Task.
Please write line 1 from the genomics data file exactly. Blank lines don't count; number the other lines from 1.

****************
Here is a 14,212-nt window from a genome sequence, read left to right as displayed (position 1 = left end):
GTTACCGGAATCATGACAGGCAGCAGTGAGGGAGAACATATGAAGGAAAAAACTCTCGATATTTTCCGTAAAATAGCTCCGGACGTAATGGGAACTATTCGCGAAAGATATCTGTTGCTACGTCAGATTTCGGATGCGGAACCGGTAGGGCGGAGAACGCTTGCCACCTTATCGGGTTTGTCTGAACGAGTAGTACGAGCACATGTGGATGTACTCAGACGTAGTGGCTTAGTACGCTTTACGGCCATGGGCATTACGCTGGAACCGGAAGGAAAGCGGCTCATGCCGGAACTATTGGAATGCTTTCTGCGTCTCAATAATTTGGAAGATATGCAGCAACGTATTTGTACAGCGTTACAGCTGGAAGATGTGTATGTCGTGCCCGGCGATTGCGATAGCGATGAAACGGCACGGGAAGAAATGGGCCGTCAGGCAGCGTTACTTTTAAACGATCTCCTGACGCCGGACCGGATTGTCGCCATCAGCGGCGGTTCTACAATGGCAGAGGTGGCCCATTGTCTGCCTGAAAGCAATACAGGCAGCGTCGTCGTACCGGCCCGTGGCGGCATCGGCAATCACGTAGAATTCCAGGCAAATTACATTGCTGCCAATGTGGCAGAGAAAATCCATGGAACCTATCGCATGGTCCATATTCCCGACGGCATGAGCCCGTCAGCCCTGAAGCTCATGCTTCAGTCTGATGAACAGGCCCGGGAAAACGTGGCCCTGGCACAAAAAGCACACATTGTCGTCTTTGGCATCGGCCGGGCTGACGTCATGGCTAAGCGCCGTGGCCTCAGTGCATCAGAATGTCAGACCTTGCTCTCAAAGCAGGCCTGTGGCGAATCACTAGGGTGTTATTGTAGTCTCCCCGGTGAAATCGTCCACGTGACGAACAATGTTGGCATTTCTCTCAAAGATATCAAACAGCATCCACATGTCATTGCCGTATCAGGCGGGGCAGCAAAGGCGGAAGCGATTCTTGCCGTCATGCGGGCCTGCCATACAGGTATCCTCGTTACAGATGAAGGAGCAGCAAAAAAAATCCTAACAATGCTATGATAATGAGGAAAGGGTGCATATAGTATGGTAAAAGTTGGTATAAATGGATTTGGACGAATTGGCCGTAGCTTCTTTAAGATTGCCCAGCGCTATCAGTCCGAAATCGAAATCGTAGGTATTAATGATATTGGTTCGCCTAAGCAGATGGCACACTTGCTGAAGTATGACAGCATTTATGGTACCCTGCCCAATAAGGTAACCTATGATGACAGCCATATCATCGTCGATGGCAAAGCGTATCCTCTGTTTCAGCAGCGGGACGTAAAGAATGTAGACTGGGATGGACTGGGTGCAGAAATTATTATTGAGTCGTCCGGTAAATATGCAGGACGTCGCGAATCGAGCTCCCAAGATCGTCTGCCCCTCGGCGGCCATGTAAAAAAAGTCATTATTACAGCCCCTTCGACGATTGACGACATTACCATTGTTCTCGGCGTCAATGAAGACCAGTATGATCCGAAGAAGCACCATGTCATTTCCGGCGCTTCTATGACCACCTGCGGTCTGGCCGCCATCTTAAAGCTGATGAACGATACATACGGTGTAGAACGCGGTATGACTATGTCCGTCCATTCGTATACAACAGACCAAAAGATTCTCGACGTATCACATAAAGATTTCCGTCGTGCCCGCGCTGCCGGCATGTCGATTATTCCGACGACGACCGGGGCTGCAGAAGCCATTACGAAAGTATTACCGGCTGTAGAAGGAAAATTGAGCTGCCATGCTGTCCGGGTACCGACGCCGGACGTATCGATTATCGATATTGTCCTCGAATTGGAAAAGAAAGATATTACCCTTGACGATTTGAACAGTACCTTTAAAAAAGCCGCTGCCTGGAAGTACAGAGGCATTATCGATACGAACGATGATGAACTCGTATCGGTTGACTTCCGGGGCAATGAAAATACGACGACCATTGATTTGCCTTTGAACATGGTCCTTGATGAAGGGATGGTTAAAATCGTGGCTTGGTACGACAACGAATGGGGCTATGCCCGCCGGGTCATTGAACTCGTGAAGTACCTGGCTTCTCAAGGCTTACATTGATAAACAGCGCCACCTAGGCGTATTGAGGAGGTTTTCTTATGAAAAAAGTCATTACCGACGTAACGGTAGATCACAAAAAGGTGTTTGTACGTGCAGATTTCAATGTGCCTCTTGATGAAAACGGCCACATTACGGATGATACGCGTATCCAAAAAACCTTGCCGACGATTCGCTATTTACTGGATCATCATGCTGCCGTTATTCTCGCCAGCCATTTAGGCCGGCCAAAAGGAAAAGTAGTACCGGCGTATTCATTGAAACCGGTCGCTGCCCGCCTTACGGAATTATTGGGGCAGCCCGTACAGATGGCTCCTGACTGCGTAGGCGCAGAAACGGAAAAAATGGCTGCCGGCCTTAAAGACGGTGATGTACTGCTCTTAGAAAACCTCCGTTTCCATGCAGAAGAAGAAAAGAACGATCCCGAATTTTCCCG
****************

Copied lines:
Here is a 14,212-nt window from a genome sequence, read left to right as displayed (position 1 = left end):